A moment of joy

As a preacher, I find the prospect of ever losing my voice pretty terrifying. Maybe that’s why Zechariah’s story grabs my imagination so much. Some years ago, in a sermon entitled “the sound of silence”, I tried to capture the moment when he rediscovered his voice:

As he handed the tablet back, so it began.  At first it was like the distant rumble of an underground river, strength hidden deep below the surface.  Then it grew stronger, like molten lava pounding on the doors of the earth, waiting to be released.  Finally it was like the thunder of a hundred horses’ hooves, all churning up the dusty ground in unison.  Zechariah spoke.  Doubt was replaced with certainty.  Disbelief with faith.  Sadness with joy.  And his old cracked voice found its depths again.  Like a bird long asleep, it spread its wings, shook them and took to the skies.  Every other babbling sound in the house was hushed as his deep and beautiful voice scaled the heights of praise.  In a song that seemed as old as Moses the lawgiver and as new as tomorrow’s unformed dew, he told of the goodness of God.  “The tender mercy of our God, by which the rising sun will come to us from heaven”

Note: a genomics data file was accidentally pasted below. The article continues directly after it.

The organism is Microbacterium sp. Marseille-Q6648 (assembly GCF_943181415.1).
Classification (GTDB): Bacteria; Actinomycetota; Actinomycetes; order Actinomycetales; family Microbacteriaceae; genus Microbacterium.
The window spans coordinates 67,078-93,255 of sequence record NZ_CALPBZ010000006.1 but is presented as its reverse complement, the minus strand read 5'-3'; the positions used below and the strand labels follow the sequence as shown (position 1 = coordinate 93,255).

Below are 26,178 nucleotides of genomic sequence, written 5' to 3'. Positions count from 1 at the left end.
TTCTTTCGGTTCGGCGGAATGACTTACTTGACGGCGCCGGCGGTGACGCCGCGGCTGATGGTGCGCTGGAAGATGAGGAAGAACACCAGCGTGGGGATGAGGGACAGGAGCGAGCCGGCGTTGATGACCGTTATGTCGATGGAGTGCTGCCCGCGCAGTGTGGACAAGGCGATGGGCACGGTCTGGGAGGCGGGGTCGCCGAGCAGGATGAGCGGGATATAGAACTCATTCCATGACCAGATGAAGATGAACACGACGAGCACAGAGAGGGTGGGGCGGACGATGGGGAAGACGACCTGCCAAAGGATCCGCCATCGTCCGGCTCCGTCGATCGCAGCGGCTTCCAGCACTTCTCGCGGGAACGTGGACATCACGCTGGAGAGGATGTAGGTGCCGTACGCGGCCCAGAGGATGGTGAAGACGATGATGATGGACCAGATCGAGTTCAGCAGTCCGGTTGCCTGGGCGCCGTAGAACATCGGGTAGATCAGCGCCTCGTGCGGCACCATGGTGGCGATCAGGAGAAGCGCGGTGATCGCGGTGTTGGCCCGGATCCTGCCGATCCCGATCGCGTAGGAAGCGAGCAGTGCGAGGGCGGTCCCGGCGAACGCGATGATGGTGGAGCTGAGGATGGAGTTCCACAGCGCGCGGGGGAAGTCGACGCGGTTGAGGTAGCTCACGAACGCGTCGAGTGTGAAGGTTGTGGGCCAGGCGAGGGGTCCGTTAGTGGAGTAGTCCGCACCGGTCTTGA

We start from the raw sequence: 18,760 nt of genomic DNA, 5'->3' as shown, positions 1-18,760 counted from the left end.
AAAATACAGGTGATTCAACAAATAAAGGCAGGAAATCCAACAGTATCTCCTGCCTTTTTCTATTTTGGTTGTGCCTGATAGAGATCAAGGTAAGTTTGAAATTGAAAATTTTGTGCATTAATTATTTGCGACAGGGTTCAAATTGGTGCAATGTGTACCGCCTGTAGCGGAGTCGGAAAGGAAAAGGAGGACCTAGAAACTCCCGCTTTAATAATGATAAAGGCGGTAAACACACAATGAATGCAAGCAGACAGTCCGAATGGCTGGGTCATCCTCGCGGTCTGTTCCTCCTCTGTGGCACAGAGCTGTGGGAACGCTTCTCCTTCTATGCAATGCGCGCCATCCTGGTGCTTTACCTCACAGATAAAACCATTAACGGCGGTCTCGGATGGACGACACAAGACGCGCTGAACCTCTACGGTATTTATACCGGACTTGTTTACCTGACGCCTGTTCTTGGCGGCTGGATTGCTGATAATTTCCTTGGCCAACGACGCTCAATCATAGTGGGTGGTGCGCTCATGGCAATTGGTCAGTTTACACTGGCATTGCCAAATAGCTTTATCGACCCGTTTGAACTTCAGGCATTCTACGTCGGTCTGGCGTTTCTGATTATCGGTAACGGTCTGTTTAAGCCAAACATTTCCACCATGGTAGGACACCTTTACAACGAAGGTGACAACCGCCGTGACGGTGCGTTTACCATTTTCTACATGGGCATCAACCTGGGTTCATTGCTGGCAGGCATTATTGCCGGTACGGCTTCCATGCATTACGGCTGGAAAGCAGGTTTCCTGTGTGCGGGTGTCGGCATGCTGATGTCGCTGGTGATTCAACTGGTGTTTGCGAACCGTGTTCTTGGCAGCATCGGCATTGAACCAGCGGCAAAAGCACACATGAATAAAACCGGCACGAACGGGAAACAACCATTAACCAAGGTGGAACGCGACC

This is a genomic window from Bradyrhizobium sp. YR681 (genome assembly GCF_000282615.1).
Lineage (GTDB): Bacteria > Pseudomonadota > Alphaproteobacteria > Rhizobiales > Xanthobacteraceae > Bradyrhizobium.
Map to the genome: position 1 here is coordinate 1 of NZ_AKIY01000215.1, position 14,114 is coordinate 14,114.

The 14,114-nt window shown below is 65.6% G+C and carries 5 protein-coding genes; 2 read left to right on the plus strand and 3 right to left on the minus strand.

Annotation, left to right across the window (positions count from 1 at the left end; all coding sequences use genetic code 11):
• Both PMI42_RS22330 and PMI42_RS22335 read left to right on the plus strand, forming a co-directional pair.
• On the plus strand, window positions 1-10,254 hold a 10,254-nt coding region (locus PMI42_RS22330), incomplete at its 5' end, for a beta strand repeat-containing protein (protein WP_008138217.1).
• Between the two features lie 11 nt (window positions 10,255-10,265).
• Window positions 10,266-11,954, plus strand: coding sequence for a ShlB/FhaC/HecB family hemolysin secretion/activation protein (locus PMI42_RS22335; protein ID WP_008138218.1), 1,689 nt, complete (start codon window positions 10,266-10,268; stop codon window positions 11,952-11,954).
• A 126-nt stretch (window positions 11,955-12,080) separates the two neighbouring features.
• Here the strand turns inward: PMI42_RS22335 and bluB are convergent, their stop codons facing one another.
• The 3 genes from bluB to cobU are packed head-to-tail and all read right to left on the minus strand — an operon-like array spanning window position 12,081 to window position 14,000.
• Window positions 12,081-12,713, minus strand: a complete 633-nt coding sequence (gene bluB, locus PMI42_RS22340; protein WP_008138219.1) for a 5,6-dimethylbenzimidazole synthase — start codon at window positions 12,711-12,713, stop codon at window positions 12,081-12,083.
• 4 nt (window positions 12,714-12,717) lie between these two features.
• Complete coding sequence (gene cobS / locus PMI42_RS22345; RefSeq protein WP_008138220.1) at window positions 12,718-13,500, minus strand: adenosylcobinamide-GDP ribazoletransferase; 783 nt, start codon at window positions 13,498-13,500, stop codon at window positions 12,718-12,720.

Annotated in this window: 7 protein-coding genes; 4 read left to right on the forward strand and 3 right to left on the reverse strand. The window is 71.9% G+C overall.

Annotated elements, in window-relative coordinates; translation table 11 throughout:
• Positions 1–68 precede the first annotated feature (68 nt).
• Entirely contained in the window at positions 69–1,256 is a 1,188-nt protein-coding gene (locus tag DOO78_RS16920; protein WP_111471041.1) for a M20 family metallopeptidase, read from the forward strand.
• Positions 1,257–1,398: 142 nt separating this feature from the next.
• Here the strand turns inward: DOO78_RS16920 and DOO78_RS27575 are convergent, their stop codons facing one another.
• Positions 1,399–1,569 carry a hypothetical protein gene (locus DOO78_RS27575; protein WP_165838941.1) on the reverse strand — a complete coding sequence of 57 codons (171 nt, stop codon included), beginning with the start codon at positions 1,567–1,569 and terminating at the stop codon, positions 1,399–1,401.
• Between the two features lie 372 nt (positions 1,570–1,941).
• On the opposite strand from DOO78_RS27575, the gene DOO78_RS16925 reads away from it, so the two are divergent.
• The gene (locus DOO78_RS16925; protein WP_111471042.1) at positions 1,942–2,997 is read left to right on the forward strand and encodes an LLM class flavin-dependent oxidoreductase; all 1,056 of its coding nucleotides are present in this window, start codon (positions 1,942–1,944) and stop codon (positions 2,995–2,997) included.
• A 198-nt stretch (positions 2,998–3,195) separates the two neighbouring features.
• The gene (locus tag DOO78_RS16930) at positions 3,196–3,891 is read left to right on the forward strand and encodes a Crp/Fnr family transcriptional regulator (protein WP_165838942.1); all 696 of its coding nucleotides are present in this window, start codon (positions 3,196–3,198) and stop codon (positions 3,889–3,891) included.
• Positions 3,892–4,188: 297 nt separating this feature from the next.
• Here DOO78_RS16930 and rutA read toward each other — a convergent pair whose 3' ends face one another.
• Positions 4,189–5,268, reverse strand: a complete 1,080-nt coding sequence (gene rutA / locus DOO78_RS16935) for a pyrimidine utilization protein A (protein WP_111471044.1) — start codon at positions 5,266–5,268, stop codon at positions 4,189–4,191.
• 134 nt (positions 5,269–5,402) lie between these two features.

The rest of the sermon can be found in my book Stale Bread.

Earlier this week, news broke of Brenda  Jensen’s story.  During surgery in 1999 her larynx was irreparably damaged during surgery.  It was not until a radical new procedure involving the insertion of a voice box and trachea from a donor body that she found her voice again.  When at last they came, her words were surprisingly ordinary: ‘Good morning, I want to go home.’  Since then she has been building up her repertoire of speech, training her new muscles to work and form the necessary sounds. ‘Every day is a new beginning for me’, she says.

To those of us reluctant to open our mouths today, lest what we say is flawed or imperfect – her words come as a rebuke. The perfect sermon was never yet preached by any of us and our mistakes abound. Like Brenda, though, every opportunity to speak is a gift, and we should seize it.